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Credit Reporting Reform

Credit Reporting Reform

After years of negotiations, the three major United States credit reporting bureaus have reached a comprehensive settlement with thirty-one states which will lead to changes in the way credit report disputes are handled as well as making changes to certain information found in credit reports.  The three companies — Equifax, Experian and TransUnion — will also pay six million dollars to the states participating in the pact.

The agreement is similar to one recently made between the three companies and New York.  It is being praised by the states’ attorneys general as a boost to borrowers’ ability to establish and maintain good credit.  Although the companies have been in compliance with applicable federal and state credit reporting law, the changes are designed to better help protect consumers from being denied loans and jobs due to erroneous information contained in their credit reports.

The major changes required by the settlement include:

  1. information about fines and tickets can no longer be added to a consumer’s credit report,
  2. a medical debt cannot be added to a consumer’s credit report until 180 days after it is reported so that the consumer’s insurance company will have ample time to process the underlying medical claims,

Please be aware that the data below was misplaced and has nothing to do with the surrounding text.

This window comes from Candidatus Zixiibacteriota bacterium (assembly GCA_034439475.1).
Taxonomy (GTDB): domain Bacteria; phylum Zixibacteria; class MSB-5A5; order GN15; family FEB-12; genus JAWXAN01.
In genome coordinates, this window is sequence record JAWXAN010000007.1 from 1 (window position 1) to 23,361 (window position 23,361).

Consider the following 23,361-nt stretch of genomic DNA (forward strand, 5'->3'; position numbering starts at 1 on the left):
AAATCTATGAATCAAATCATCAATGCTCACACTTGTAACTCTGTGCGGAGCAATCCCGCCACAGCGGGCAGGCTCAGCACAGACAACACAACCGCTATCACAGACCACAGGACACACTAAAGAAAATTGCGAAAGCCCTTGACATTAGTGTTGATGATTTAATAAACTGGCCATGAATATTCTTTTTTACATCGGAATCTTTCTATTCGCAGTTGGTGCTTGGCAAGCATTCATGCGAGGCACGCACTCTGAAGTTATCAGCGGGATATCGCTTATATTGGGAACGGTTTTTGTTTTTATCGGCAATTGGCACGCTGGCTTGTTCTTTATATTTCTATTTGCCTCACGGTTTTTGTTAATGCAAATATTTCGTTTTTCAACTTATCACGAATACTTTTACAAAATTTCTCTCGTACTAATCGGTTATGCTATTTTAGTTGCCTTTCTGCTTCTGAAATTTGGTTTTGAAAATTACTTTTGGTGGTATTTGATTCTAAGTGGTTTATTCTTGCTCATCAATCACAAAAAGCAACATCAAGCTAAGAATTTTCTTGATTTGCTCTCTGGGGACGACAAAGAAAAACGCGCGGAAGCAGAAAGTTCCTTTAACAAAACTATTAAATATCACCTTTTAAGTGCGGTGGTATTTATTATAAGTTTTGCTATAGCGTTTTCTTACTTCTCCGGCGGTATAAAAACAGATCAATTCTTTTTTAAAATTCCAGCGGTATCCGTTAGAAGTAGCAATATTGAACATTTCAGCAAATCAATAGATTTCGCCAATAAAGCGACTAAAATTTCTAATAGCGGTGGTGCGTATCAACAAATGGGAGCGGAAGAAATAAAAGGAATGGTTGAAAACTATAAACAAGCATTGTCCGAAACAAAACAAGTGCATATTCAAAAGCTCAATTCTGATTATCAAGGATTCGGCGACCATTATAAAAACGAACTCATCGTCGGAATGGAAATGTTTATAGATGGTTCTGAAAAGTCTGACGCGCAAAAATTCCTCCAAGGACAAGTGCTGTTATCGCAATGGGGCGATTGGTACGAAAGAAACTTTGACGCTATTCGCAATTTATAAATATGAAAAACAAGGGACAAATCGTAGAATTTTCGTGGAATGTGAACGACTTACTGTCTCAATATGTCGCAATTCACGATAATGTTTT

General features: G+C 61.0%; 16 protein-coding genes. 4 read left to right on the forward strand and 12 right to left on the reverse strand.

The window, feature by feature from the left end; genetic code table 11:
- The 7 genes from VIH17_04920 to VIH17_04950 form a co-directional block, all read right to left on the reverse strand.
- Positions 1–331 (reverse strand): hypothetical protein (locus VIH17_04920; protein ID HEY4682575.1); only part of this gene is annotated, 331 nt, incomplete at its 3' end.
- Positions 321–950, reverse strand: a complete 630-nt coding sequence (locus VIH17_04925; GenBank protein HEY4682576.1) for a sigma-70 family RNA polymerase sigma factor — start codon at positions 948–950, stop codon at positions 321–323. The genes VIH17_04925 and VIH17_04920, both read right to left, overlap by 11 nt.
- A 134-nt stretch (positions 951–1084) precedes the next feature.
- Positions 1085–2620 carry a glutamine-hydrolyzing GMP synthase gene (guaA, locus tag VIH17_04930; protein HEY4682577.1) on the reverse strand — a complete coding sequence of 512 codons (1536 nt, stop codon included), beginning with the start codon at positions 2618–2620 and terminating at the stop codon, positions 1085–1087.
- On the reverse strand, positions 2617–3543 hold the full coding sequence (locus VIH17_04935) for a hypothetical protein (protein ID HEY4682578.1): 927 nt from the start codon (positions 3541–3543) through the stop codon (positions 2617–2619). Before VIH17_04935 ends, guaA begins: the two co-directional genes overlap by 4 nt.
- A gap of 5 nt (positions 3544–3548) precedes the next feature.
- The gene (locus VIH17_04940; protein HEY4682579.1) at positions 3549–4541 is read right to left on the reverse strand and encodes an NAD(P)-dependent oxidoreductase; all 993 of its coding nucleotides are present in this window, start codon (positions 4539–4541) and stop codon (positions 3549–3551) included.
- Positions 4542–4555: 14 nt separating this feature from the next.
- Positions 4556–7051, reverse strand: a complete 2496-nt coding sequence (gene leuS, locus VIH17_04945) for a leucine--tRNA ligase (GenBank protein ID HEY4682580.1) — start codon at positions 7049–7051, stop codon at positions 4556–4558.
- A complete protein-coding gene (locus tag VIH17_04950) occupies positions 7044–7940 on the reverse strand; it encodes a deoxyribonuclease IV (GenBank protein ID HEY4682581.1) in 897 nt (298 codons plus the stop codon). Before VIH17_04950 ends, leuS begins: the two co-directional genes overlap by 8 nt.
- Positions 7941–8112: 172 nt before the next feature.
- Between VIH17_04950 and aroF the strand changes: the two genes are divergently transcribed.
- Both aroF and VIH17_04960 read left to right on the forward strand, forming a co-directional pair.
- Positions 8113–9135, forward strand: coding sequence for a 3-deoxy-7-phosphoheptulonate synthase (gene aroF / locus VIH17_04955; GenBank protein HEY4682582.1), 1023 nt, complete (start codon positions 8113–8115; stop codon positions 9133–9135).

3. the credit reporting companies must maintain records detailing problems with inaccurate data furnished to them from collections agencies, lenders and others; these records must be available for the states so that any patterns of inaccurate reporting can be spotted and investigated,
  4. the companies must establish more intense procedures for dealing with things such as identity theft and
  5. although federal law gives a consumer the right to a free credit report each year from each credit reporting company, under certain circumstances additional free reports might have to be provided.

The following states are participating in the settlement:  Alabama, Alaska, Arizona, Arkansas, Florida, Georgia, Hawaii, Idaho, Illinois, Indiana, Iowa, Kansas, Louisiana, Maine, Maryland, Massachusetts, Michigan, Missouri, Nebraska, Nevada, New Mexico, North Carolina, North Dakota, Ohio, Oregon, Pennsylvania, Rhode Island, Tennessee, Texas, Vermont and Wisconsin.

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